Sometimes there isn’t enough time on the Taking It Down podcast to get to all of pop culture. With “What Else?” Blaine Duncan covers some other things he’s watched, heard, or read.
Critics are having a hard time deciding whether Your Honor, Showtime’s current series starring Bryan Cranston, is good.
The hemming and hawing of reviewers revolve around two things: how much of Your Honor leans into Cranston’s classic character Walter White (a fair judgement) and how much the show wants to tackle serious issues rather than dance around them — or even just employ them as a plot point. That’s a fine scale to use for weight; I’m not above examining a show’s purported issues to help decide its value. The fault, though, is that with Your Honor that debate is more about if the show needs an application of the prestige label, an obstacle veering away from the obvious: the show is just damned entertaining.
And Your Honor does actually offer up weighty ideas of family, race, justice, privilege, and guilt. It also manages to reckon with those abstracts while putting on a measured, dramatic production. Sometimes it is limited in its depth on the heaviest of issues, but that doesn’t stop it from offering a meticulous bit of television that still feels action packed. (Note: the show is adapted from an Israeli TV series.)
Your Honor has Cranston doing great acting — to the surprise of no one — as he plays a New Orleans judge Michael Desiatos whose son finds himself in a disastrous situation in the opening minutes of the first episode. Adam, the seventeen-year-old son, finds that his powerful father is the only person who can help, if anyone can help at all.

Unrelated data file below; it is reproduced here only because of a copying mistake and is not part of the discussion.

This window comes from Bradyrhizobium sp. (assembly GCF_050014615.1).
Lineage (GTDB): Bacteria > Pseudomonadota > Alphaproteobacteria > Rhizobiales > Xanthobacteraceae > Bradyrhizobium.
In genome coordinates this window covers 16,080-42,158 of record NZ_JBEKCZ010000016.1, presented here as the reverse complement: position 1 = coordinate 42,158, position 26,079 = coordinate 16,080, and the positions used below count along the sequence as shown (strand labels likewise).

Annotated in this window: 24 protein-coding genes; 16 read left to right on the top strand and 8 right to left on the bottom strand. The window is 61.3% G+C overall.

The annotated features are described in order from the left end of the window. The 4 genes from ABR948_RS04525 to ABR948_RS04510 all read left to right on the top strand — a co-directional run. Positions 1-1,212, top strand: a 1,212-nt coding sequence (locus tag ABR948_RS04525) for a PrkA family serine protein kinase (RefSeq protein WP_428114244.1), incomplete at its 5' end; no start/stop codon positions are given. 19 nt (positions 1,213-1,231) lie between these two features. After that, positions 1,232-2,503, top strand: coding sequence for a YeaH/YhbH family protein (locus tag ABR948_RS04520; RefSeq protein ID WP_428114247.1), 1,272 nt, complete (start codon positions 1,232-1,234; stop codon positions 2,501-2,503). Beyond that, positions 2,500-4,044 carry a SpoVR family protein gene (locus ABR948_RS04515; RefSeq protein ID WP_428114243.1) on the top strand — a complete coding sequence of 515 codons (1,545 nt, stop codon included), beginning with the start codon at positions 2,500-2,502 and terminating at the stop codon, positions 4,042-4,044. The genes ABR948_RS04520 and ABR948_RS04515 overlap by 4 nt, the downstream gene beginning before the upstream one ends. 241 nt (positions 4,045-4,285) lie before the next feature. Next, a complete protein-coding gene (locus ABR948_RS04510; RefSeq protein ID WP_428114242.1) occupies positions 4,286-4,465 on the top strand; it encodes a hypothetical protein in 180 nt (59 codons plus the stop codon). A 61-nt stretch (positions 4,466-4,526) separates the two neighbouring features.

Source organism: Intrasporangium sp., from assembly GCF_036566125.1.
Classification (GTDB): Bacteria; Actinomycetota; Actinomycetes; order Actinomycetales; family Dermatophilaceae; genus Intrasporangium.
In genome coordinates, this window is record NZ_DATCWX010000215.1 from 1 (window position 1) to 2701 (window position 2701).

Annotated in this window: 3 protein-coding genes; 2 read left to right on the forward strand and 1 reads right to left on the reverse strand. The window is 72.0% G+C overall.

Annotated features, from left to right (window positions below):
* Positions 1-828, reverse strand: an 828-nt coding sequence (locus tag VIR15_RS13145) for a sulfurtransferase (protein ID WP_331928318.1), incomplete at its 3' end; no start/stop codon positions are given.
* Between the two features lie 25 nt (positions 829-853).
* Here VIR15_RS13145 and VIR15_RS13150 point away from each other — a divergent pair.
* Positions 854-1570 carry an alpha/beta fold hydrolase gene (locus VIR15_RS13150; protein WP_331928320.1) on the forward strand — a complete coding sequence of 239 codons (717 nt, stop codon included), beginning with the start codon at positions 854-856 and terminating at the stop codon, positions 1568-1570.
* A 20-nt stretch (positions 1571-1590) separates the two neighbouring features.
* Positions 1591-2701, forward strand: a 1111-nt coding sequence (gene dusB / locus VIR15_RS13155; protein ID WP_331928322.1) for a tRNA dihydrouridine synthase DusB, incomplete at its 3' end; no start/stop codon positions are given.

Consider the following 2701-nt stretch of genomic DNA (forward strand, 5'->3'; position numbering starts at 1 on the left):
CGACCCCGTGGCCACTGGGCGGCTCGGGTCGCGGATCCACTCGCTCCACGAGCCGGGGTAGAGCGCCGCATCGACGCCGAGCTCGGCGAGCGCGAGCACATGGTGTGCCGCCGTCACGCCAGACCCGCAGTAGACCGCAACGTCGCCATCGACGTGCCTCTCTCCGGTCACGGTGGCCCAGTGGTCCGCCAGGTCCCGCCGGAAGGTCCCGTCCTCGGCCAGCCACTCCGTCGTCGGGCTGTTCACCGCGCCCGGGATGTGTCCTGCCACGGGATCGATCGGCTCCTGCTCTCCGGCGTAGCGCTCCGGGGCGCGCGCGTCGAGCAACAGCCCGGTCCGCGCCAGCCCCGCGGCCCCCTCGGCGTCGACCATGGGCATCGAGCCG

As far as plot goes, knowing that there are more threads that spin out of Adam’s one mistake should be plenty enough for viewers to jump in. Showrunner Peter Moffat doles out events so that the series manages to have a balance of quiet, character-driven moments and explosive unveilings, both of which propel the story over ten episodes.
Your Honor also looks great. One of the many ways are the use of camera angles to build the tragedy, all of which blend so as not to get in the way of story. Take crime boss Jimmy Baxter, played by the excellent Michael Stahlbarg (who’s been missing from the screen too long), often shot from below, offering the shorter actor no less stature than his fellows on screen. Stahlbarg has the stillness of a powerful actor while still being menacing. The camera structures this with his performance.
It’s another welcome to have Isiah Whitlock, Jr. back on television; fans of The Wire will surely agree. Here he plays a mayoral candidate closely linked to Cranston’s judge Michael Desiato; not surprisingly, Whitlock manages to smile through the toughest of decisions. Hell, the great Margo Martindale even has a small role as Adam’s grandmother. It’s a stellar cast, all of whom fit their role to perfection.
Of course, it’s yet to be seen if Moffat and the writers can tie all the threads together for a cohesive and satisfying conclusion, but so far, it’s been worth the ride. And like Judge Michael Desiatos, critics be damned for their indecision.
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